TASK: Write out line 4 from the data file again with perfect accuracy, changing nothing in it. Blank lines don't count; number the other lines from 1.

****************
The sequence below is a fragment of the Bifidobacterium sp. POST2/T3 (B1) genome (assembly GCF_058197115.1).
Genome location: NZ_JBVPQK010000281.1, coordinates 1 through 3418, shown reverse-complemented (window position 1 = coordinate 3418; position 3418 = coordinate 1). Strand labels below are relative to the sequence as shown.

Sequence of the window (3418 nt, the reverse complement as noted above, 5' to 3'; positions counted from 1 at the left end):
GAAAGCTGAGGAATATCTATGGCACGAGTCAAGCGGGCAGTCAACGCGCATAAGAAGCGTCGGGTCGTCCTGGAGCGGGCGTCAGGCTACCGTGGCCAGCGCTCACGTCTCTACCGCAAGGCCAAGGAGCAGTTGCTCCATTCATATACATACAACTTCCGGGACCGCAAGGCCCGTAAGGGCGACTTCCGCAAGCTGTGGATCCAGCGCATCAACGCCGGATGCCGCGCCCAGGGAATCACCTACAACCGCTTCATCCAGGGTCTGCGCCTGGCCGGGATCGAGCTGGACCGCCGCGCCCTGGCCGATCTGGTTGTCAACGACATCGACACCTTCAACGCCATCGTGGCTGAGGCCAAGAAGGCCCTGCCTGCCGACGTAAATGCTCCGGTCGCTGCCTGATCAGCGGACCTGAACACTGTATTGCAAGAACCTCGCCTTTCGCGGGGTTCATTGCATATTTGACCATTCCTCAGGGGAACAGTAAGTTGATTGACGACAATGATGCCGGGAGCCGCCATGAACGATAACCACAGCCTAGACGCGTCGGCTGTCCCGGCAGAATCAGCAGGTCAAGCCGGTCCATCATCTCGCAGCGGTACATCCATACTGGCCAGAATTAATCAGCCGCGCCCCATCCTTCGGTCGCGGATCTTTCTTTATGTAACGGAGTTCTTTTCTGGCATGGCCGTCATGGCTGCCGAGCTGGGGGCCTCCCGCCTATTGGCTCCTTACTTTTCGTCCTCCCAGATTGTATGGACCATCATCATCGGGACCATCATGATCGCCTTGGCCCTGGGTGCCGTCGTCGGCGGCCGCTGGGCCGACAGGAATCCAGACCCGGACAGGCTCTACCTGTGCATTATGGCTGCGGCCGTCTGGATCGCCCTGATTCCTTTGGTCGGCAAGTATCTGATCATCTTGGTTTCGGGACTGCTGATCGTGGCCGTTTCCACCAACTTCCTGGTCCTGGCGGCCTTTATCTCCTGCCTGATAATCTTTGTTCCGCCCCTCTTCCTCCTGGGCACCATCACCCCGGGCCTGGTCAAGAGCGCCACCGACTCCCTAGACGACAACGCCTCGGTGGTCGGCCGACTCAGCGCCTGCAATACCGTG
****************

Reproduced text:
GAAAGCTGAGGAATATCTATGGCACGAGTCAAGCGGGCAGTCAACGCGCATAAGAAGCGTCGGGTCGTCCTGGAGCGGGCGTCAGGCTACCGTGGCCAGCGCTCACGTCTCTACCGCAAGGCCAAGGAGCAGTTGCTCCATTCATATACATACAACTTCCGGGACCGCAAGGCCCGTAAGGGCGACTTCCGCAAGCTGTGGATCCAGCGCATCAACGCCGGATGCCGCGCCCAGGGAATCACCTACAACCGCTTCATCCAGGGTCTGCGCCTGGCCGGGATCGAGCTGGACCGCCGCGCCCTGGCCGATCTGGTTGTCAACGACATCGACACCTTCAACGCCATCGTGGCTGAGGCCAAGAAGGCCCTGCCTGCCGACGTAAATGCTCCGGTCGCTGCCTGATCAGCGGACCTGAACACTGTATTGCAAGAACCTCGCCTTTCGCGGGGTTCATTGCATATTTGACCATTCCTCAGGGGAACAGTAAGTTGATTGACGACAATGATGCCGGGAGCCGCCATGAACGATAACCACAGCCTAGACGCGTCGGCTGTCCCGGCAGAATCAGCAGGTCAAGCCGGTCCATCATCTCGCAGCGGTACATCCATACTGGCCAGAATTAATCAGCCGCGCCCCATCCTTCGGTCGCGGATCTTTCTTTATGTAACGGAGTTCTTTTCTGGCATGGCCGTCATGGCTGCCGAGCTGGGGGCCTCCCGCCTATTGGCTCCTTACTTTTCGTCCTCCCAGATTGTATGGACCATCATCATCGGGACCATCATGATCGCCTTGGCCCTGGGTGCCGTCGTCGGCGGCCGCTGGGCCGACAGGAATCCAGACCCGGACAGGCTCTACCTGTGCATTATGGCTGCGGCCGTCTGGATCGCCCTGATTCCTTTGGTCGGCAAGTATCTGATCATCTTGGTTTCGGGACTGCTGATCGTGGCCGTTTCCACCAACTTCCTGGTCCTGGCGGCCTTTATCTCCTGCCTGATAATCTTTGTTCCGCCCCTCTTCCTCCTGGGCACCATCACCCCGGGCCTGGTCAAGAGCGCCACCGACTCCCTAGACGACAACGCCTCGGTGGTCGGCCGACTCAGCGCCTGCAATACCGTG